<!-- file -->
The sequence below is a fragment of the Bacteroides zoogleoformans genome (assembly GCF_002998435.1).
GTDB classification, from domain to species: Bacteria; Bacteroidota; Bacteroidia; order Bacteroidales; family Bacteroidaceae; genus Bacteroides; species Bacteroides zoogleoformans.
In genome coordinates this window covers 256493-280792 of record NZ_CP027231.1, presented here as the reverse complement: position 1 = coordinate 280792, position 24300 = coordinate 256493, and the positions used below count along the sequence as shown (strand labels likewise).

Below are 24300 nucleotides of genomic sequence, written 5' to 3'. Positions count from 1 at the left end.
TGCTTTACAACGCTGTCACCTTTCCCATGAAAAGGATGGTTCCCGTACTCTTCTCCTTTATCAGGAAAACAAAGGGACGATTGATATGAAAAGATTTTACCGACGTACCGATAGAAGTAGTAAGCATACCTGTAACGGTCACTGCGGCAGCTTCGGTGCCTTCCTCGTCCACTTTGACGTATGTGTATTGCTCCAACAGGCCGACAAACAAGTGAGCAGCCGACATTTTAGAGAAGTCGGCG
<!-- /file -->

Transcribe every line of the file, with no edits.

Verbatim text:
The sequence below is a fragment of the Bacteroides zoogleoformans genome (assembly GCF_002998435.1).
GTDB classification, from domain to species: Bacteria; Bacteroidota; Bacteroidia; order Bacteroidales; family Bacteroidaceae; genus Bacteroides; species Bacteroides zoogleoformans.
In genome coordinates this window covers 256493-280792 of record NZ_CP027231.1, presented here as the reverse complement: position 1 = coordinate 280792, position 24300 = coordinate 256493, and the positions used below count along the sequence as shown (strand labels likewise).

Below are 24300 nucleotides of genomic sequence, written 5' to 3'. Positions count from 1 at the left end.
TGCTTTACAACGCTGTCACCTTTCCCATGAAAAGGATGGTTCCCGTACTCTTCTCCTTTATCAGGAAAACAAAGGGACGATTGATATGAAAAGATTTTACCGACGTACCGATAGAAGTAGTAAGCATACCTGTAACGGTCACTGCGGCAGCTTCGGTGCCTTCCTCGTCCACTTTGACGTATGTGTATTGCTCCAACAGGCCGACAAACAAGTGAGCAGCCGACATTTTAGAGAAGTCGGCG